The Poetry of Jack Spicer
Edinburgh University Press, 256pp, £24.99
As a poet who has composed volumes of poems, such as Reverdy Road and Mercury (both available from Salt Books), which work as sequences or “books”, not as collections of “accessible”, loosely separate lyrics (the most fashionable kind of poetry at the present time), it gives me great pleasure to greet Daniel Katz’s The Poetry of Jack Spicer, the first full-length study of the Californian poet’s work. For me, Jack Spicer is the poet I most return to, and have learnt most from, over the last several years of writing. Spicer’s genius is as the poet of our age by defining the serial poem, taking the book as its unit of composition, and yet his work has remained underrated at best and ignored at worst since his tragically early death at the age of forty after complications from alcohol addiction in 1965.
Katz’s study follows the chronology of the work and unlocks the troubled and complex originality that is to be found in Spicer’s “books” of poetry. There are many original features to Spicer’s poetry, but perhaps this is the most vital, and probably the one which has provided the barrier for earlier consideration of the poet’s work, outside the world of avant-garde poetry, in this age of the sound bite. It is this insistence that his poetry be read in serial form, or in the unit of the “book” rather than the single, stand-alone lyric (Spicer called his early, lyric poetry “one night stands”), to which Katz’s book provides excellent guidance, through a body of work which ranges from the “translations” and “correspondence” of the first “book” from 1957, “After Lorca”, to the linguistic complexities of “Language” and the bitter and serous comedy of the “Book of Magazine Verse,” both from 1965. The fundamental point Katz picks out of Spicer’s work is the form of “correspondence” – whether that be in the relation between individuals, between the individual and politics, or between society and sexual politics (Spicer was gay in an era prior to gay rights), or between, even more radically, the correspondences between poems and books, and between poems across centuries. Katz picks up on this crucial feature of Spicer’s poetry from the very start:
To some extent, Spicer was simply ahead of his time: his speculations on Emily Dickinson’s manuscript variants and her practice of embedding poems within letters foretells the path-breaking work of Susan Howe in the 1980s, while After Lorca’s implicit dialogue with Pound’s “Homage to Sextus Propertius” anticipates the sort of theoretical work on Pound as translator which has only come to the forefront over the last twenty years or so.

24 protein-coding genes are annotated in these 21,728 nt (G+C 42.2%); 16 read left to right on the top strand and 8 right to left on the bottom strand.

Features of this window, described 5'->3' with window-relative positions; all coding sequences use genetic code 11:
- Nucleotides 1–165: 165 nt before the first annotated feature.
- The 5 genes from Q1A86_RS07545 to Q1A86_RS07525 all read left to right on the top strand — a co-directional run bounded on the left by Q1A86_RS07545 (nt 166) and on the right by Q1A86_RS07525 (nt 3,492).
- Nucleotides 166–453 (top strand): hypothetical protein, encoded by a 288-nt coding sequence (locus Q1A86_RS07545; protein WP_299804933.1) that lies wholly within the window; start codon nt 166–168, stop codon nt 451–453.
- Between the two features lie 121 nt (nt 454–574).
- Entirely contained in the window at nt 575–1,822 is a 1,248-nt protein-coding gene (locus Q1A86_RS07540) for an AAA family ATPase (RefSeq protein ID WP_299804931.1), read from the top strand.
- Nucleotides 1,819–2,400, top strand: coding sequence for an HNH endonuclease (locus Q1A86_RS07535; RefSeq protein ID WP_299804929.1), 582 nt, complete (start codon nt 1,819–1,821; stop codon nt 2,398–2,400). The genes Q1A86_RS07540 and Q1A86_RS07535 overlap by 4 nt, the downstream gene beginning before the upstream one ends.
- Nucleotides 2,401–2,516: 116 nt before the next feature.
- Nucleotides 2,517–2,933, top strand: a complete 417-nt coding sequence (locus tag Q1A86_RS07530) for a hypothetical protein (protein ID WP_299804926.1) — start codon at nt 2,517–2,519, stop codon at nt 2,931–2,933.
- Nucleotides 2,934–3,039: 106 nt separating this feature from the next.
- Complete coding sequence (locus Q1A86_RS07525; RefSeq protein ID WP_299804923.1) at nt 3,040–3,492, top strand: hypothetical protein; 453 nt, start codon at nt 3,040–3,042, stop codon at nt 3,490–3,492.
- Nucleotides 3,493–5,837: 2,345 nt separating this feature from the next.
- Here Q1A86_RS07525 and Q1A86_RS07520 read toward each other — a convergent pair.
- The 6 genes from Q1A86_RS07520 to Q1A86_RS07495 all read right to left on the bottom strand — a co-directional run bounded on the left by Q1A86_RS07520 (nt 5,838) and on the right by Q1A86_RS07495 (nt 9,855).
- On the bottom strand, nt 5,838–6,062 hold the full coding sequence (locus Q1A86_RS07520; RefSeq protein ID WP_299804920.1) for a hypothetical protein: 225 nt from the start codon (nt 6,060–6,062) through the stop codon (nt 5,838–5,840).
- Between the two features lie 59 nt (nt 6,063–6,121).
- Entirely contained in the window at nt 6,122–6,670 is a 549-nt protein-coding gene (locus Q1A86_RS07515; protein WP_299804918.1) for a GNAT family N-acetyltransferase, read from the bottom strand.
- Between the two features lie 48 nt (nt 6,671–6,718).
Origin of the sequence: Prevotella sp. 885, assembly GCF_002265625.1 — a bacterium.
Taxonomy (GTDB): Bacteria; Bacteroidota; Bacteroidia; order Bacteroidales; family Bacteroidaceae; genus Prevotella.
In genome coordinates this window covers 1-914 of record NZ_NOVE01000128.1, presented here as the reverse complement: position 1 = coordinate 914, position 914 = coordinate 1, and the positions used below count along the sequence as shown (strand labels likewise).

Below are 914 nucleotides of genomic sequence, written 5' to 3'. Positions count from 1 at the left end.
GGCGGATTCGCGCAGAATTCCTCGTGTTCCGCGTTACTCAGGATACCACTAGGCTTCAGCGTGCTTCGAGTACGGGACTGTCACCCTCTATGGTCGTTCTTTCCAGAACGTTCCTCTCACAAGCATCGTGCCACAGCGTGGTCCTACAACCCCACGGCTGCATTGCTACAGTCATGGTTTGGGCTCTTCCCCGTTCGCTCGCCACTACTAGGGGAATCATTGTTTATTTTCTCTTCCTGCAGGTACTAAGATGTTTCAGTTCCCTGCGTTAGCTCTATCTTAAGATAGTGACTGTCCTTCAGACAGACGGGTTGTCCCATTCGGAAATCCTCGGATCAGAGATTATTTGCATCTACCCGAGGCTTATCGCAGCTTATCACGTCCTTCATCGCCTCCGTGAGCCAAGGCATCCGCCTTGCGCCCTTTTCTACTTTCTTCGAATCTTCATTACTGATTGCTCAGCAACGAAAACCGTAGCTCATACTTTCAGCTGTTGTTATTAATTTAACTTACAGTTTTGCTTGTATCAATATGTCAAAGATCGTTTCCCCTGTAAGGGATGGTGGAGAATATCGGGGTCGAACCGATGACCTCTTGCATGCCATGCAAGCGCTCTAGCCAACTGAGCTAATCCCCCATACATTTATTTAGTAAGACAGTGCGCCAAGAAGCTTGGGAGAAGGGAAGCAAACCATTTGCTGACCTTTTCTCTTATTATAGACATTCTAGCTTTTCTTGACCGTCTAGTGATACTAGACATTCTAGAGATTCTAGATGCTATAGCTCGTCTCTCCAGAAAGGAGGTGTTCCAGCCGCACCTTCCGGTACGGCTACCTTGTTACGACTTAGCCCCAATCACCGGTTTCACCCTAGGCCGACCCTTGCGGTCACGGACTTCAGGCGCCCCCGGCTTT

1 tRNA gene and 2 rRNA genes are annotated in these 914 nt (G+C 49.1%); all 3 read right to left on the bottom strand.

In this sense Spicer is a pathfinder. He is also cussed and stubborn in his personal life (I’m not sure I’d seek him out as a drinking buddy), and more importantly, in his work. As Katz points out, “Spicer’s obsessive assault on what he saw as poetic expediency or fashion is also an assault on the notion of the ‘timely’ itself,” and more fundamentally, is Spicer’s move “to champion an avant-garde whose time can never arrive”. Spicer’s work will always be out of fashion, on the outside – he even tried to limit the circulation of his later work to the Bay Area of San Francisco where he was living and holding court in the bars, threatening physical violence to those who might profit from these publications. In the little magazine Open Space he declared: “‘Open Space’ is actual working place, is free, is for the city – it isn’t meant for manuscript collectors or bookdealers who sell it as valuable merchandise – if I find anyone doing that I’ll take bloody action”. Looking beyond the macho bravado there is a radical point to this in that Spicer sees poetry as a completely other form of circulation to that of the western capitalist model, and not just as some form of hippy sentimentalism, but poetry is withdrawn, or beyond this kind of exchange, and promises a political as well as an aesthetic model, which speaks to our age more urgently than it did to the post-McCarthyist, pre-Psychedelic moment of the early 1960s.
As Katz highlights, quoting from Spicer’s final poem in the “Book of Magazine Verse”, “a political poem, if anyone ever wrote one”:
What we kill them with or they kill us with (maybe a squirrel rifle)
What is important is what we don’t kill each other with
And a loving hand reaches a loving hand.
The rest of it is
Power, guns, and bullets.
Katz’s book is thorough, thoughtful and brilliantly argued, one which I hope won’t be the last extended study of Spicer’s work, but rather marks the beginning of a serious and considered conversation about this troubled and original poet, and will help to assure Spicer the place he deserves alongside other major American poets born into the 1920s such as Frank O’Hara, Paul Blackburn, Robert Creeley and John Ashbery.